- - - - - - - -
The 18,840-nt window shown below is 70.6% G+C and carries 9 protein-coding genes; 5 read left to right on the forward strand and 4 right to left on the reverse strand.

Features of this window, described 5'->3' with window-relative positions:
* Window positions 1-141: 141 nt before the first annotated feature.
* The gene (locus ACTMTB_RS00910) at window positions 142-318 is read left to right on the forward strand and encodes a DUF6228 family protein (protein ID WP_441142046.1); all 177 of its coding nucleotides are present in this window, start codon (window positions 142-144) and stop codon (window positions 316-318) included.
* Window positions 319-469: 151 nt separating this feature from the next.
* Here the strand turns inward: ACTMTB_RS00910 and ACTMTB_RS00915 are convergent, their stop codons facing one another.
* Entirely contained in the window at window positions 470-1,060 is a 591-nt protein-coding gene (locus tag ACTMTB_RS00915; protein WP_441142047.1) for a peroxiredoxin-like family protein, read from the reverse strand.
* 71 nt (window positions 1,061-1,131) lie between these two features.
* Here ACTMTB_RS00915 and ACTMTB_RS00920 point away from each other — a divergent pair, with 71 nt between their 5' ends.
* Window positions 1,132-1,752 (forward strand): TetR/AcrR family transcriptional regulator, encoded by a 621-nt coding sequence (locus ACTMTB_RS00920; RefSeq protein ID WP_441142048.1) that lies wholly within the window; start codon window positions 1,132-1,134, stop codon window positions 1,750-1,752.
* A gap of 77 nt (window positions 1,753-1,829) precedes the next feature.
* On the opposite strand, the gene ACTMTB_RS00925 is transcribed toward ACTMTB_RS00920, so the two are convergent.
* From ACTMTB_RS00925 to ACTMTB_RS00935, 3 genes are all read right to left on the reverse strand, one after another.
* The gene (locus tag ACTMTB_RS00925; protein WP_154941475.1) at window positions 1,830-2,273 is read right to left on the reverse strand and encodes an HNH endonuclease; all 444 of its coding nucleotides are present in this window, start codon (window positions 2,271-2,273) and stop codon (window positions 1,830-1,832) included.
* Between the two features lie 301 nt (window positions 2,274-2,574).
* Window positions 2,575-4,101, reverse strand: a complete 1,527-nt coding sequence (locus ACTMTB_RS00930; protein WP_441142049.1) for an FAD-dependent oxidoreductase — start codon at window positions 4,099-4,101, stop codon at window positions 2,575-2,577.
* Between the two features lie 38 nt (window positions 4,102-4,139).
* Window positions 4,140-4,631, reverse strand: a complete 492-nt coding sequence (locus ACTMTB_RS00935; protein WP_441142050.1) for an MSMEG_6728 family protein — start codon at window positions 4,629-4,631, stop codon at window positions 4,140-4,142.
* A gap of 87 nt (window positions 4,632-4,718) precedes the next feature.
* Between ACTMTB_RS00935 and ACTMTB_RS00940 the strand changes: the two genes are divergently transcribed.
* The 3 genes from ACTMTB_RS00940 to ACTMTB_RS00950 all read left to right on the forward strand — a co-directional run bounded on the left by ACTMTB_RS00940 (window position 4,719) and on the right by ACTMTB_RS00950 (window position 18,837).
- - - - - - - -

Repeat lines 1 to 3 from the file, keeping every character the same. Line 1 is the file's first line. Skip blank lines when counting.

The 18,840-nt window shown below is 70.6% G+C and carries 9 protein-coding genes; 5 read left to right on the forward strand and 4 right to left on the reverse strand.

Features of this window, described 5'->3' with window-relative positions:
* Window positions 1-141: 141 nt before the first annotated feature.